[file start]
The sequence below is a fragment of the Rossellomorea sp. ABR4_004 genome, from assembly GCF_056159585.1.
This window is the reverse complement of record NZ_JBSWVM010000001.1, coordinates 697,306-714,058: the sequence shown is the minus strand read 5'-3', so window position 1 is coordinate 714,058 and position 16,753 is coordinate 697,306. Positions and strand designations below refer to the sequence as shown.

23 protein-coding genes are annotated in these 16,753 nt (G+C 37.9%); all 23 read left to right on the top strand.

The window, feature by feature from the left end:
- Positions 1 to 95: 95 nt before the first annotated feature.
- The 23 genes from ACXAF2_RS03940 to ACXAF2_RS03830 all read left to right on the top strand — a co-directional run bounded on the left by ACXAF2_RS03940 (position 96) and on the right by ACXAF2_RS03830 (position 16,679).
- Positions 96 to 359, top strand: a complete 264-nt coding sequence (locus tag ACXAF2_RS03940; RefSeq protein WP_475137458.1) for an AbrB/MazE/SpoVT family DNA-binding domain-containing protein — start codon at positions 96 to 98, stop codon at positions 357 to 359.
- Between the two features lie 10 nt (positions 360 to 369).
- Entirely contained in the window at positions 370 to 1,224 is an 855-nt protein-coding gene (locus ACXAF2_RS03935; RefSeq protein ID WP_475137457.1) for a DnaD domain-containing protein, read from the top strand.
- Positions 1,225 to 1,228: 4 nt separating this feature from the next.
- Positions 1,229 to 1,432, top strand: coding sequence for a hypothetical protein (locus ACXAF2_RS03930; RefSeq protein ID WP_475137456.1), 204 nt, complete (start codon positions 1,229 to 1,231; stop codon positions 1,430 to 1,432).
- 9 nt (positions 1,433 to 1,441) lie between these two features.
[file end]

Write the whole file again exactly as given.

The sequence below is a fragment of the Rossellomorea sp. ABR4_004 genome, from assembly GCF_056159585.1.
This window is the reverse complement of record NZ_JBSWVM010000001.1, coordinates 697,306-714,058: the sequence shown is the minus strand read 5'-3', so window position 1 is coordinate 714,058 and position 16,753 is coordinate 697,306. Positions and strand designations below refer to the sequence as shown.

23 protein-coding genes are annotated in these 16,753 nt (G+C 37.9%); all 23 read left to right on the top strand.

The window, feature by feature from the left end:
- Positions 1 to 95: 95 nt before the first annotated feature.
- The 23 genes from ACXAF2_RS03940 to ACXAF2_RS03830 all read left to right on the top strand — a co-directional run bounded on the left by ACXAF2_RS03940 (position 96) and on the right by ACXAF2_RS03830 (position 16,679).
- Positions 96 to 359, top strand: a complete 264-nt coding sequence (locus tag ACXAF2_RS03940; RefSeq protein WP_475137458.1) for an AbrB/MazE/SpoVT family DNA-binding domain-containing protein — start codon at positions 96 to 98, stop codon at positions 357 to 359.
- Between the two features lie 10 nt (positions 360 to 369).
- Entirely contained in the window at positions 370 to 1,224 is an 855-nt protein-coding gene (locus ACXAF2_RS03935; RefSeq protein ID WP_475137457.1) for a DnaD domain-containing protein, read from the top strand.
- Positions 1,225 to 1,228: 4 nt separating this feature from the next.
- Positions 1,229 to 1,432, top strand: coding sequence for a hypothetical protein (locus ACXAF2_RS03930; RefSeq protein ID WP_475137456.1), 204 nt, complete (start codon positions 1,229 to 1,231; stop codon positions 1,430 to 1,432).
- 9 nt (positions 1,433 to 1,441) lie between these two features.